Speechwriters never get the credit they deserve, but they have changed the course of history more than once. The metaphor of an 'iron curtain' or the uncertain promise of a 'tryst with destiny' etched in people's minds a concept that would become permanent by the power of imagery, even if the reality may have suggested otherwise. Fast forward to the society of ours where sound bites and TRP points trump any real experience, the speech writers are enjoying unprecedented powers to change destinies of nations: This comes with a huge responsibility that most are not even aware of.
So, for the future speechwriters, following the case of the person who would have made the Leader of the Conservative Party in Britain, David Cameron, promise to bring down immigration to 'tens of thousands' might be beneficial. Exploiting the resentment about immigration when an open-door policy had resulted in a surge of migration to Britain and the economy had just turned south was a smart political strategy; even Britain's gaffe prone Prime Minister, Gordon Brown, was trying to champion 'British jobs for British workers' then. The genius of Cameron's speech-writer was to go beyond the vague promises and to distill the discussion down to a number range, which sounded reasonable. It was satisfying to all: It had a 'rivers of blood' smell in it but none of its nastiness, as well as a certain tangibility packaged with an appropriate vagueness. It was one of those triumphs of rhetoric against which no claims of logic, as many did dismiss the promise as an impossible target in a modern open rich economy, would ever hold. It captured the resentment of the people, the usual tortured anguish of any people faced with globalisation, and allowed them to indulge in a reasonable xenophobia.
After he won the election, Mr Cameron set out to make good of the promise with all the sincerity of a politician who owed his success to rhetorical flourish. He went after soft targets, international students, and made tough gestures, like putting up a stern-looking (though utterly inept) Home Secretary. He sponsored mobile billboards in black and Asian neighbourhoods offering voluntary deportations: The meaningless of the exercise being irrelevant in the context of TV crews it attracted. He promoted a vision of a British society with horses, pubs and ales, consistent with his native Oxfordshire country, but a far cry from London's working class suburbia. And, it did work - as the international students were suitably discouraged from coming to Britain, allowing some of the other country's education systems, like Malaysia's, get some unexpected windfall. However, the overall migration number refused to budge, just as the critics said it won't.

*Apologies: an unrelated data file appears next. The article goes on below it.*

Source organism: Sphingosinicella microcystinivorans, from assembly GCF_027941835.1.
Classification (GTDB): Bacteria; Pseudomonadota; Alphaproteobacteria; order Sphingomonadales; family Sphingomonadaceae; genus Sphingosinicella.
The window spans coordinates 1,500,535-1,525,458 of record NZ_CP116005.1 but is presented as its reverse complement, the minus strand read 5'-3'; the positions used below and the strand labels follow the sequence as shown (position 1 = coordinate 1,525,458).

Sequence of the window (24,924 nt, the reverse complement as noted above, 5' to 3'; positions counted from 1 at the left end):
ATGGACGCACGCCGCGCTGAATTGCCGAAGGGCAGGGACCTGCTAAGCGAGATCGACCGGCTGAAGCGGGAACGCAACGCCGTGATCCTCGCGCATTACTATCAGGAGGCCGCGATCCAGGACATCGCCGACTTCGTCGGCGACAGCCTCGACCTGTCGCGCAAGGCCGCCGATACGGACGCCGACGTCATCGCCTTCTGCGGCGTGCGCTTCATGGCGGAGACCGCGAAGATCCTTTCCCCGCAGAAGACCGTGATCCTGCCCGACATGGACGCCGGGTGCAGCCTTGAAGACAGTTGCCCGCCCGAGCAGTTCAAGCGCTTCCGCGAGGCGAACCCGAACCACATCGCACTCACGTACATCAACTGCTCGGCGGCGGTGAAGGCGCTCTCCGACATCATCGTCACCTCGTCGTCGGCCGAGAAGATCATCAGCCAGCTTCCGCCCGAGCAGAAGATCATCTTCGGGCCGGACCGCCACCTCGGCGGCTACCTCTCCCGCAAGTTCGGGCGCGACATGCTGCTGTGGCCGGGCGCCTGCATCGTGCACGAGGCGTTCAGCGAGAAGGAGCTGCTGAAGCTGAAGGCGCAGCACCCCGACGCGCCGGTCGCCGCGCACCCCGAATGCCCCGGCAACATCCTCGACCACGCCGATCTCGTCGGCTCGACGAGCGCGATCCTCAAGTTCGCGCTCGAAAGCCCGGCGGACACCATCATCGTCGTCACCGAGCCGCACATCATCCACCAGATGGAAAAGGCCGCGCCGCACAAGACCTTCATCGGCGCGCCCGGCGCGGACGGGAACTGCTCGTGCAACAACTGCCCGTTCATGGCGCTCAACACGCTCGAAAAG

So, came desperate times and desperate measures: The idea of a 'Fortress Britain' was a slippery slope, much easier for any opposition to exploit than anyone on government. Mr Cameron's TRP sensitivity was a great boon for more xenophobic opposition, who did not have to necessarily maintain the dignity and political correctness of a Prime Minister. The fact that Mr Cameron made it a game of mere rhetoric, and not of any principle or practise, suited them very well: They embraced the horses, pubs and ale Britain, true to Mr Cameron's vision, and left him to play the catch up game with London's famously multicultural Square Mile as his baggage.
The migration numbers kept rising, despite all the sternness of the Home Secretary and increasingly desperate tone of the Prime Minister, who seemed to be forever in the search of new villains. The South Asian students were replaced by the Romanian Gypsies, and in time, even the Polish, Spanish and Italian workers came to be blamed. After the students, the government tried to stop the refugees, despite indulging in various interfering wars in different parts of the world, which invariably left the humanitarianly assisted countries in more inhuman conditions, and encouraged even more people to leave. The government then zeroed on economic migrants, claiming they come to Britain for benefits, not for jobs. Indeed, none of the migrants coming from outside the European Union have any easy access to benefits, and as one thing leads to the other, Britain is now threatening to leave the European Union and to risk it alone in an uncertain economic world where size matters over most things.
This may be the story of self-destruction of Modern Britain. This can be perhaps seen as a jurney fro one speechwriter's glory to another: The vivid imagination of the Iron Curtain made Britain relevant even with its dwindling imperial assets; the clinical precision of 'tens of thousands' may now return it to a certain kind of deserved senility. As every society around the world ponder over globalisation, the seize of Britain from inside should serve as a cautionary tale; and indeed, every politician beholden to television would strive hard to avoid being a prisoner of campaign promises such as Mr Cameron's. And, perhaps those who care for Britain would desire that Mr Cameron sought some counsel from his deputy, Nick Clegg, who managed to renege everything that he ever promised and still kept a straight face. For Britain, that abominable position may be infinitely preferable than letting a speechwriter wreck its future.
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